The duty under the Act has been diluted compared to the original Bill which initially required employers to take all reasonable steps to prevent sexual harassment. During the Bill’s passage through parliament, the word “all” was dropped.
Despite this, employers must not ignore the new duty as it requires them to act proactively and preventatively. Currently, taking reasonable steps is advisable and provides employers with a possible defence in an employee harassment claim but there is no positive obligation on employers to do so.
What would be considered reasonable steps will vary depending on the nature and size of an organisation, but it will often involve implementing and regularly reviewing relevant equality policies, providing regular training to staff, and dealing properly with complaints. The Act does not contain a definition of what “reasonable steps” are. However, the Equality and Human Rights Commission will be publishing a statutory code of practice which is likely to contain guidance on this.
Significantly, if a sexual harassment claim is upheld, the Act will give tribunals the power to increase the compensation awarded by up to 25% where it is held that an employer has breached this new duty.
In advance of the Act taking effect on 26 October 2024, employers should review their anti-harassment policies, update their anti-harassment training, and ensure that line managers are aware of this change.
Right to request flexible working to become a “day one” right
The Flexible Working (Amendment) Regulations 2023 will come into force on 6 April 2024. This will remove the requirement for an employee to have been continuously employed for a period of at least 26 weeks to be entitled to make a flexible working request, thus making the right to request a “day one” right.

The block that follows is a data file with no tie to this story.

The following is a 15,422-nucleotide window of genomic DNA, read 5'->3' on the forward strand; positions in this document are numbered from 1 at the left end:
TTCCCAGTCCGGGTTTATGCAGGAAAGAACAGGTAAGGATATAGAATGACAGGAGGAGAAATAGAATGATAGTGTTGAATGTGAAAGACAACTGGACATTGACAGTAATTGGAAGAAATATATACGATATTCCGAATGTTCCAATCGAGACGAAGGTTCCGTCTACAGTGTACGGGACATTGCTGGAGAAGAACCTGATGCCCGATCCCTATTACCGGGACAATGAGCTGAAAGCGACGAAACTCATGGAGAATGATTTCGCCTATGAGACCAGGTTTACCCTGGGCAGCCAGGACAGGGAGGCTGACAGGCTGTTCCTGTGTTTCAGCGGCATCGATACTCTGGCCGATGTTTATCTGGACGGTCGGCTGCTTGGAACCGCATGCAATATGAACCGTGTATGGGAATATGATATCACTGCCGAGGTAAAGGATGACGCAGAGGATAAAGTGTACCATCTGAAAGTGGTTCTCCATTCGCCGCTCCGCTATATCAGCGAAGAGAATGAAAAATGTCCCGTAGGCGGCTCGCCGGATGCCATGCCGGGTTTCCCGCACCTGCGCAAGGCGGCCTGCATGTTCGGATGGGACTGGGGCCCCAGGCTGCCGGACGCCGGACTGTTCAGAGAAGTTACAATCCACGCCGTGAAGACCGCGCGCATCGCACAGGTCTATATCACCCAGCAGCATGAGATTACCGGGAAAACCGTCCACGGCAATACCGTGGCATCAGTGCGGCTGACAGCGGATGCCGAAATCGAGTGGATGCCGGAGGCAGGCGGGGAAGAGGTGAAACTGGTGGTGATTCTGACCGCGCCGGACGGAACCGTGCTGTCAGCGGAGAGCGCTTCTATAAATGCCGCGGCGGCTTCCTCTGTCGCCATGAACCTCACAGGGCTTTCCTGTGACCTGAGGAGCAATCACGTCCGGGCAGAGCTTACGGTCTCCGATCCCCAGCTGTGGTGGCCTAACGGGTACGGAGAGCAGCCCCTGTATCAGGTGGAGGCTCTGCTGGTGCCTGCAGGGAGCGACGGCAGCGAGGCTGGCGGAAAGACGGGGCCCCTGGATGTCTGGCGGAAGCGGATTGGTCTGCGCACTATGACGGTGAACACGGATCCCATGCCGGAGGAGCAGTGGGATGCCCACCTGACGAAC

Separate legislation (the Employment Relations (Flexible Working) Act 2023) received Royal Assent on 20 July 2023 and will also come into force on 6 April 2024. It makes provision for employees to be entitled to make two flexible working requests (previously only one allowed) in any 12-month period and employers will have to respond to a request within two months (as opposed to the current limit of three months).
The Advisory, Conciliation and Arbitration Service (Acas) published a draft Code of Practice on requests for flexible working, together with an explanatory memorandum, that has been presented for parliamentary approval.
In preparation for these changes, employers should review the draft Code of Practice and their policies, and ensure managers are trained in handling flexible working requests.
New statutory right for workers to request a predictable working pattern
The new Workers (Predictable Terms and Conditions) Act 2023 is expected to come into force around September 2024. This Act amends the Employment Rights Act 1996 to give employees, workers, and agency workers with unpredictable working patterns the right to request a more predictable pattern.
In many ways, the rules around this right will follow a similar approach to the regime on flexible working requests, e.g. employers must deal with applications in a reasonable manner and can only refuse for one of eight statutory reasons. However, the right to request a predictable working pattern is likely to require 26 weeks’ qualifying service, unlike flexible working requests which are shortly to become a “day one” right as mentioned above.